OK, Mr. Field—the debut novel from the South African-born, London-based writer Katharine Kilalea—is the story of a man and a house. Mr. Field, a concert pianist who lives in London, suffers a wrist injury after a performance of Chopin’s “Raindrop Prelude.” With the payout he receives, he buys a house in Cape Town that he had read about on the train before the accident occurred and moves there with his wife, to her mild dismay. The house, known as the House for the Study of Water, is no ordinary structure. It’s one of a number of replicas of Le Corbusier’s Villa Savoye, a modernist building that stands outside Paris. As Mr. Field and his wife begin their new life in the House for the Study of Water, their home’s alienating architecture begins to take a toll—first on their relationship, and ultimately on Mr. Field’s grip on reality. Take, for instance, this passage, in which he gazes out a window after a gust of wind blows out the glass: Everything was exactly the same as it always had been, of course it was, but there was something vague about the way my eyes registered the world. Whereas previously I could see things clearly—the trees, even their individual leaves—now when I looked out the low-flying gulls were almost indistinguishable from the white specks that came off the tops of the waves. Things were on the cusp of not being themselves. I had the idea that it wasn’t my vision deteriorating but the very glue which held the objects of the world together growing old and weak. Kilalea’s lucid prose absorbs the reader into Mr. Field’s increasingly uncanny experience of his surroundings and himself. This slow, steady unhinging reveals the strangeness of his world—and ours—anew. Kilalea was kind enough to answer my questions about the novel over email. The Millions: What was the initial impulse behind writing OK, Mr. Field? How did that first idea develop into what the novel became? Katharine Kilalea: Some time ago I visited the Villa Savoye, which most people seem to love, and hated it. I’d already spent over a year writing a dissertation on the perversity of the building—the unnaturally narrow shape of its windows, the coyly hidden position of its entrance—without seeing it in its actuality, so I was surprised to discover that the building, which in my imagination had been something wonderful, was in fact very ordinary. And so unsexy! The stud walls were so porous that I could hear people in other rooms, talking, going to the toilet—presumably, if you lived there, having sex. It reminded me of the overexposed feeling I’d get when writing (or publishing) poetry. I was working for Farshid Moussavi, the architect, at the time. “Why are you writing a book about a building that you hate?” she said. Sometimes it occurred to me that if I could work out why I hated the Villa Savoye I might understand what I hated about writing poetry. Sometimes it seemed like I was using the Villa Savoye to write about a feeling, a kind of desire I suppose, which I was reluctant to write about directly because (in the same way as one ought not to take too much pleasure in an ice cream, say, or a dog, or a question) there’s an element of perversity in it. The building stood in front of that feeling, or stood in for it, as if substituting the words “feeling close” with “being close.” TM: OK, Mr. Field is concerned, in part, with the interplay between outward order and internal disarray. I see that conflict as embodied in the House for the Study of Water, which is this impeccably designed living space that becomes the site for its occupant’s unraveling. It’s a feature, too, of the way you’ve designed the novel itself: Its motion is careful and its prose restrained as the world of its protagonist comes apart. Do you see that tension between order and disorder as an animating force in the novel? Is it a feature of the act of writing? KK: The idea of order in a novel is, I think, quite literally the ordering of events. That’s what animates a novel, the knowledge I have from the moment I open it that something is going to happen, the business of waiting, trusting that one thing will lead to another to some climax or conclusion. It’s interesting; in poetry, “order”—rhythm, especially—guards against disorder, whereas in a novel, order stands against dullness. Which differentiates fiction from life—makes it more sexlike than lifelike—because in life, of course, there’s the possibility that nothing will change, nothing will happen. The tension, for me, is the wedge which this idea of progress drives between fiction and life. Is what makes a novel worth going on reading so different from what makes a life going on living? (What makes me go on living? Nothing. I just do!) I paid attention to climaxes while I was reading. The climaxes of some of my favorite books, instead of being moments of clarity or revelation, seemed to be points of disappearing or dissolving. They had a vague, misty quality. In The Magic Mountain, having spent hundreds of pages waiting for Hans Castorp to finally speak to Claudia Chauchat, their conversation is in French so I can’t understand it. Having spent weeks reading about K.’s quest to reach the Castle, Burghel’s offer to help is met with a smile, not because the object of K.’s desire is finally within reach but because he’s about to fall asleep. TM: Another contradiction that seems to lie at the heart of the novel is the way that structures meant to foster intimacy can instead inspire isolation. As a definition we encounter in the novel has it, a house is “a machine for living in together,” yet it’s the House for the Study of Water that drives Mr. Field and his wife irrevocably apart. Music, too, often functions as a way of bringing people together, but in the novel it works in the opposite way: Mr. Field’s performance of Chopin’s “Raindrop Prelude” early in the novel alienates him from his audience, and when he plays it again later, alone, it carries him further into himself. What is it about those structures for connecting us—homes, songs—that can instead cut us off from one another? What makes that an interesting subject to you? KK: I’m fascinated by the difference between loneliness and too much intimacy. The Villa Savoye seemed to think of intimacy as a kind of heightened proximity to other people—seeing each other and hearing each other and being with each other constantly. That much “togetherness” would drive me mad. In fact, Le Corbusier’s descriptions of how his buildings bring their inhabitants closer to nature reminds me of Daniel Schreber (famously analyzed by Freud), whose psychosis took the form of an overly intimate relationship with the outside world: The sun spoke to him, birds read his thoughts. Schreber tried to drown out the voices by reciting poems and playing the piano. So he used music as a way of keeping things out, shutting himself in. That’s my experience of music: The more I’m carried away by it, the more I find myself thinking about myself. [millions_ad] TM: This is your first novel but your second book. Your first was a book of poetry. How was writing this book different from writing poetry? In what ways, if any, do you see the novel as continuous with your poetic project? KK: Somewhere between writing my book of poetry and this novel, I wrote a long poem which I think of as the hinge between the two. The poem is the opposite of prosaic—the images don’t make sense, the syntax doesn’t make sense, some of the words are nonsense. It was written at a time when, for reasons that were never clear, I had great difficulty in expressing myself. I was unable to speak properly; I couldn’t finish sentences and often couldn’t find the right word at the right time. Perhaps the music of the poem supplemented those unfinished thoughts and made sense of them, because I couldn’t write poems after that. Then, after a while, sentences started to appear. I miss poetry, but it’s a great relief to be able say something rather than having to convey it intravenously, as is the way of poetry. TM: Many of my favorite recent novels were written by writers who began their careers as poets—Ben Lerner, Garth Greenwell, Anna Moschovakis, and you. Would it make sense to you to think of the contemporary English “poet’s novel” as a form with certain specific characteristics? What might those be? KK: I’m not at all confident about this, but here goes … I wonder whether Ben Lerner and Garth Greenwell’s novels (I’m looking forward to reading Anna Moschovakis) share a cynicism about instinct, or the naturalness of feelings. There is a sense of feelings behind feelings, thoughts beneath thoughts; you settle on something only to discover, a moment later, something different buried beneath it. It makes it impossible to land anywhere, which is something I recognize from poetry, the sense that everything must be unsettled, that you think of a thing one way, but really … TM: One of the features of OK, Mr. Field I found most compelling is the subtle prominence of animal life, from the sea or sea-adjacent creatures (seals, squid, seagulls) discussed when Mr. Field goes to the restaurant to the spider that he sets on fire to the dog that becomes his companion. What role do you see animals as playing in the novel? KK: It’s not easy to describe feelings. You can only describe what caused them or what it looks like when a person is smiling, crying, etc. The thing about animals is that, since they can’t speak, perhaps, their bodies are very articulate—they seem to register feelings with their whole bodies through tail wagging, head cocking, etc. Also, although animals seem to experience roughly the same feelings as we do—guilt, affection, enjoyment, being left out, etc.—they’re not expected to be moral. For example, whereas people are expected to experience attraction to other people, preferably ones of a similar age, background, and so on, dogs are allowed to hump table legs or handbags. TM: In an early scene, when Mr. Field meets Hannah Kallenbach, he notices a shelf filled with “big books, the kind of grand European novels which concern themselves with the human condition.” I thought of this as a winking way in which the novel both acknowledges the tradition of which it is a part (it’s also a novel that explicitly concerns itself with the human condition) and differentiates itself (it’s not a big book). Elsewhere, you’ve mentioned The Magic Mountain as an influence. What other books do you consider OK, Mr. Field in conversation with? KK: I do miss the modernist project’s ambition to tackle death, love, the meaning of life. I’m still anxious about the meaning of life! There were a few books which were—are—always on my desk while writing: The Magic Mountain, Correction, The Castle, and Peter Sloterdijk’s Bubbles, all of which I treat as odd love stories: for death, a castle, a soap bubble, a foetus, a placenta … Bernhard’s Correction and The Loser were too thematically similar to OK, Mr. Field to ignore, though anyone trying to write while reading Bernhard knows how terribly infectious his style can be. TM: In the novel, Mr. Field moves from England to South Africa, which is the reverse of the path of your own life. What, if anything, do you see as distinctly English or South African about the novel, or even distinctive of the interchange between the two? KK: OK, Mr. Field was initially set in the Alps—as an homage to The Magic Mountain, I think—but I’d only been there once, so halfway through, I transposed it into South Africa, which I knew better. I realized, then, how dominating a presence South Africa can be, because suddenly I felt the need to write in great detail about its sunsets, the seaweed, etc. (which felt wrong: too much looking out, not enough looking in). There is a perverse pleasure in withholding that visual description, because the landscape is beautiful, yet that restraint seems common among South African novelists: Their books have an arid quality; they don’t sing. The changing of countries at the last moment was also willfully contrary, a corrective to the unspoken regulation that a South African writer should concern themselves primarily with South Africa and things associated with South Africa. TM: What are you reading and working on now? KK: I’m about to re-read Lolita. It’s not my favorite Nabokov, but I’d like to write about, and think about, sexuality, in an amoral way.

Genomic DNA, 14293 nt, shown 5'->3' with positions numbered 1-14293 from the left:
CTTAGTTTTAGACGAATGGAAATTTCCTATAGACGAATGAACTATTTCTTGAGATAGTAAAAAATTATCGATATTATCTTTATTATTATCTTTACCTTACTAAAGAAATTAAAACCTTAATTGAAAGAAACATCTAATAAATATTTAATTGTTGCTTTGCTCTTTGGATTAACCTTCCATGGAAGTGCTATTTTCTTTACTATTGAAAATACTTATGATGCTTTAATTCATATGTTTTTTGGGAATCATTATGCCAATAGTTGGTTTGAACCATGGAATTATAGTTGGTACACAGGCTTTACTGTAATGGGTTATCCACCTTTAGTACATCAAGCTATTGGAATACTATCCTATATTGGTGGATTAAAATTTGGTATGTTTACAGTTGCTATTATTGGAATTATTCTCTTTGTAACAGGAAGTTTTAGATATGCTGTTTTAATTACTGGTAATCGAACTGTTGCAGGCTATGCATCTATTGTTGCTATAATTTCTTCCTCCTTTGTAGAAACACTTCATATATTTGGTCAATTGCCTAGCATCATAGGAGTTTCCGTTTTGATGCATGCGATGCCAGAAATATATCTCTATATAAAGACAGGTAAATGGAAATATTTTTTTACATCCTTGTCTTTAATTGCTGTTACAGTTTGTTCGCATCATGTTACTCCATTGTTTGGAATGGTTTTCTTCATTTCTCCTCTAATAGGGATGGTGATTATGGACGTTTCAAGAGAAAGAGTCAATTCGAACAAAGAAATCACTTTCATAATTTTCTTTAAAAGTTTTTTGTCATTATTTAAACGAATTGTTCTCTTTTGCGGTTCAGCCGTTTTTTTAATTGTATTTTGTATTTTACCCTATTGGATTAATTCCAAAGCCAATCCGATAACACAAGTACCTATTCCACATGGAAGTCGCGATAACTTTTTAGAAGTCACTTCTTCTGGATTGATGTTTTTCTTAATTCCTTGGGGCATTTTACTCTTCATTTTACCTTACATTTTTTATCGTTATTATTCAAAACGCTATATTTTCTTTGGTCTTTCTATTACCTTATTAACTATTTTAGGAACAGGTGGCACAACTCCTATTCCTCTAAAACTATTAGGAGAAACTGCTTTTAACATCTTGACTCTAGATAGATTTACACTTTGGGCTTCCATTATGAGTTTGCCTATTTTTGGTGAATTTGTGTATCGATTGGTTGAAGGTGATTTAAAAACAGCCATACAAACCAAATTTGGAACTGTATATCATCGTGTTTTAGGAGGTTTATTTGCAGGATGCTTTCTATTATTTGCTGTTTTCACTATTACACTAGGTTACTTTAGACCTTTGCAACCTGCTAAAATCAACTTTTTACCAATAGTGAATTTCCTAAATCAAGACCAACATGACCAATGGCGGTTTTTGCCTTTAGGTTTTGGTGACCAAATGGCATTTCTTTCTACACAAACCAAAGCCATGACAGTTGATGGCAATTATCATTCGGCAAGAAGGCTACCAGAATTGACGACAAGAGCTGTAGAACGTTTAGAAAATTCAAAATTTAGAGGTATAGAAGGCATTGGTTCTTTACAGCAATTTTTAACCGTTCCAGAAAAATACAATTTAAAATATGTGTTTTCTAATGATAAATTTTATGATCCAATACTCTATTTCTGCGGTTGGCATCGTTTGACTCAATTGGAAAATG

In 1998, I wrote music for a production of Friedrich Schiller's play Mary Stuart at the American Conservatory Theater in San Francisco. The director was my friend Carey Perloff, the music was sung by the spectacular men’s vocal ensemble Chanticleer, and the translation of the text was by the writer and Village Voice theater critic Michael Feingold. There can be a lot of down time for a composer and a translator during theater rehearsals so Michael and I passed the time telling each other stories about books we should be reading, and Michael suggested I read Thomas Bernhard's The Loser. So I did. As soon as I got back to New York I picked up a copy and I was immediately hooked by the power of the novel, especially the psycho energy of the narrator. Written in the first person as a continuous stream of jumbled information -- one giant paragraph -- and changing its focus and time and location and perspective and subject matter with almost every other sentence, it really felt like a rant to me -- a condescending, angry, smart, rich, witty, not very nice man ranting about his life. I couldn't read it silently. I ended up yelling the entire book to my reflection in the mirror in my bathroom, from start to finish, which was very exciting. And that day I started imagining what it would be like to add music to it. I was drawn to the tightness of the language, the intensity of the character and to the self consciously indirect way the story is told, but most of all I was drawn by the subject matter. The novel tells the story of a man, never named in the book, who wanted to be a concert pianist when he was young. He was good enough to participate in a master class with Vladimir Horowitz, but in the same class was a young Glenn Gould, and the knowledge that Gould would always be a better pianist than he could ever be destroyed his life, and the life of his best friend, Wertheimer, who was also in the master class. There is not much plot. The narrator’s friend Wertheimer has just killed himself, causing the narrator to reflect on their relationship together, their relationship to Glenn Gould, to the people and places and history of their native Austria, to their wealth and class, and to the odd philosophical thoughts they explored over the years to keep their various Glenn Gould fetishes alive. And Wertheimer has a sick relationship with his sister, which is discussed in great detail. Eventually there is a little bit of action -- the narrator goes on a trip to Wertheimer’s hunting lodge to see if he can find Wertheimer’s notebooks, which may contain writings about the narrator, or about Glenn. That is pretty much it. One way to read the book is as a painful meditation on disappointment. This is certainly a theme that runs through many of Bernhard’s novels. The Loser has its own special type of disappointment for musicians, however, which is guaranteed to hit us where we are most vulnerable. To become a musician is to throw yourself into years of study and practice and hard work, all of which you must pursue wholeheartedly and without compromise, before you can even begin to ask yourself if it might pay off. It is an immense struggle just to get yourself to a high enough level of sophistication and proficiency that you can see and understand just how much higher you will need to go. The close connection in The Loser between the erudition of the narrator and his disappointment feels all too real to us. This feeling was also very real to Thomas Bernhard. Like his narrator, Bernhard trained to be a musician, before a health crisis forced him to give it up. Many parts of the novel are autobiographical, with odd fake details about Gould that in real life were facts about Bernhard himself. Most of these details are tiny -- about various diseases or locations. Bernhard’s sense of musical disappointment, however, is fundamental to the novel. Not only does it feel authentic throughout, but it also plays into a musician’s deepest fear, that he or she will never be good enough. I had a very personal connection to reading the book and I wanted to preserve that, to make sure that my own reading remained the center of the piece. And my opera really is in the service of the reading of the book. I made the libretto entirely out of the (excellent) translation into English, I didn't change a single word or the order in which any of the text occurs, just trimming it all for length -- I wanted to preserve its odd and compelling flow. And I had an idea of how to stage it that would keep our attention on how the character of the narrator is revealed, and not on the actions described or the physicality of the performers. I wanted to keep everything as true to a reading of the book as I could make it. I began with cutting the text into a workable libretto. There is only so much one singer can sing, so there was a lot of amazing, significant material I had to cut out. I omitted almost all the nasty things the narrator has to say about Austria and Switzerland, which is a huge part of the book. I ended up having to take out many things that are quite important -- I left out that the narrator is a failed writer, I left out Wertheimer’s funeral and burial, that Wertheimer was Jewish, etc. What I tried to keep were the things that allow us to see better into the persona of the narrator. Our perception of him changes across the novel, as Bernhard shows us more of his inner life. It is this aspect of Bernhard’s storytelling that ended up exciting me the most as I went about adapting it. It seemed to me that managing our perceptions of a character could be a new way to focus action in an opera. Opera traditionally includes love and death and revenge and coincidence and mistaken identity and elephants -- usually a lot goes on. I loved the idea that the dramatic shape of an opera could be made only out of the changes in how we perceive the motivations of a character, and how the music reveals him to us. I have also been the stage director for this opera. For the staging I wanted to make physical the separation that the narrator feels from Glenn Gould, and from the life that he did not lead. I had the idea to seat the audience only in the mezzanine of the Opera House at the Brooklyn Academy of Music, and build a platform right in front of us, on which the narrator stands. It seems like he is floating in space, telling us his story, within the giant void of the empty hall. Two thirds of the way through the piece, the stage behind him begins to glow, revealing a piano floating in the air. A pianist begins to play, a very delicate and simple music. We can’t hear it very well, because in front of us a man is singing, very intensely and directed right at us, about his miserable life. What I hoped we would feel in this staging is that there is something blocking our path to the beauty of the piano on stage, just as the narrator’s path to the piano became blocked. We become frustrated at not being able to hear the music. Frustration is a big part of the reading of The Loser as well. I am grateful to all the amazing musicians who have helped me make this piece -- the commanding Rod Gilfry as the narrator, the very sensitive piano virtuoso Conrad Tao, an ensemble of great musicians put together by Bang on a Can and conducted by Karina Canellakis. Most of all I am grateful to the Next Wave Festival at the Brooklyn Academy of Music, and in particular the courageous Joe Melillo, for commissioning this work and for letting me make it.